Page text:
Home Instead Blog

7 Questions to Ask the Physical Therapist After a Broken Hip
Jan 24, 2014

After a hip fracture, it's a good idea to leave the physical therapist's office armed with essential information. Here's what you'll need to ask to help your parent get back on track.

What kind of exercises do you recommend?

Exercises vary depending on such factors as the severity of the hip fracture, whether your parent is experiencing pain, where the fracture is located, the type of treatment recommended for it, and whether your parent has osteoporosis.

How often should my parent do these exercises?

Your parent's physical therapist will make an assessment and recommendations; your parent may be able to do some exercises more often than others.

Can you show me what I need to look for to make sure my parent is doing movements appropriately?

Ask the physical therapist to show you how your parent should move, so you can coach her once you get home. For example, if your parent is getting up from a chair, she should know how to do so without straining the fractured hip. The physical therapist might demonstrate how to assist her or watch her technique -- for instance, making sure she uses her hands and lets the uninjured leg bear her weight.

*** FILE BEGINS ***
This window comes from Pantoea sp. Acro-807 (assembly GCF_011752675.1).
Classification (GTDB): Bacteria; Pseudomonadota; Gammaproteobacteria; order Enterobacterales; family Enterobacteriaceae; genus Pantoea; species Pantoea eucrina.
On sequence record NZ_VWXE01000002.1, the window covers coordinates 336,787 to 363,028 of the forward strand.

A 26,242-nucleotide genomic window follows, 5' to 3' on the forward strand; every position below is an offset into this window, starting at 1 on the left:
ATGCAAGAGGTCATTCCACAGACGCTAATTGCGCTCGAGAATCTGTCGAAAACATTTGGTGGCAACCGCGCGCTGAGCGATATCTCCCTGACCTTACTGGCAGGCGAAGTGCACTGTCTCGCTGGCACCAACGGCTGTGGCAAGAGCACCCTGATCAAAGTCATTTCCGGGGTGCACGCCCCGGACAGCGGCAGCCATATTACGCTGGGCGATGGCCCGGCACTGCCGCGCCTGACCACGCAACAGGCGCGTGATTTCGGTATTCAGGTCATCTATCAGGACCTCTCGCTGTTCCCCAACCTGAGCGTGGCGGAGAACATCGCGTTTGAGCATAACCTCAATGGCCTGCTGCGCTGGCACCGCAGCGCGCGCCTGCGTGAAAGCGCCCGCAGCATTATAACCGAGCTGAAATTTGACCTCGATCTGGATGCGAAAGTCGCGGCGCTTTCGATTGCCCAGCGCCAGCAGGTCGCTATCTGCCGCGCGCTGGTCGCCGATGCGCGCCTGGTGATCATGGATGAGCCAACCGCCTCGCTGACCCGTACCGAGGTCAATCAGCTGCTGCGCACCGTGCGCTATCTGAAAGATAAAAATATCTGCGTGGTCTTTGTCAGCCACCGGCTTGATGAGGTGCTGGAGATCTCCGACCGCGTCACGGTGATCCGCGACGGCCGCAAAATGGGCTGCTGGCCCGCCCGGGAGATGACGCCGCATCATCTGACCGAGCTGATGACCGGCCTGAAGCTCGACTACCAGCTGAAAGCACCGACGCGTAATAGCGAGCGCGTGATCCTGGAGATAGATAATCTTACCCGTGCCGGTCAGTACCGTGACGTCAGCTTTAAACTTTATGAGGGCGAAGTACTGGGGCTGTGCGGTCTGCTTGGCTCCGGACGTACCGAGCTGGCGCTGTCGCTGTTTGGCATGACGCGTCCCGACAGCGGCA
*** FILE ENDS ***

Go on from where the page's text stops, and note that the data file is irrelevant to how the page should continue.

Are there some movements my parent shouldn't do?

Generally after hip surgery you shouldn't bend forward more than 90 degrees, sit with crossed legs, or point your feet inward while lying on your back. The physical therapist can illustrate these and other movements your parent should avoid.

What's my parent's weight-bearing status?

After a hip fracture, the doctor might allow your parent to have full, partial, or no weight bearing on the injured hip.


Based on my parent's weight-bearing status, how can I make sure her cane, walker, or wheelchair fits appropriately?

You may need to adjust canes, walkers, and wheelchairs for the correct fit. The physical or occupational therapist can suggest appropriate adjustments.


Do you have any recommendations for the best positions for sitting and sleeping?

If, for example, your parent requires bed rest and she sleeps on her side, a physical therapist can tell you how to position pillows around her so she doesn't feel discomfort in the hip. Or if she's using a wheelchair, she may need a cushion so her bottom doesn't get sore. Typically, you may need to place cushions or pillows wherever bones protrude.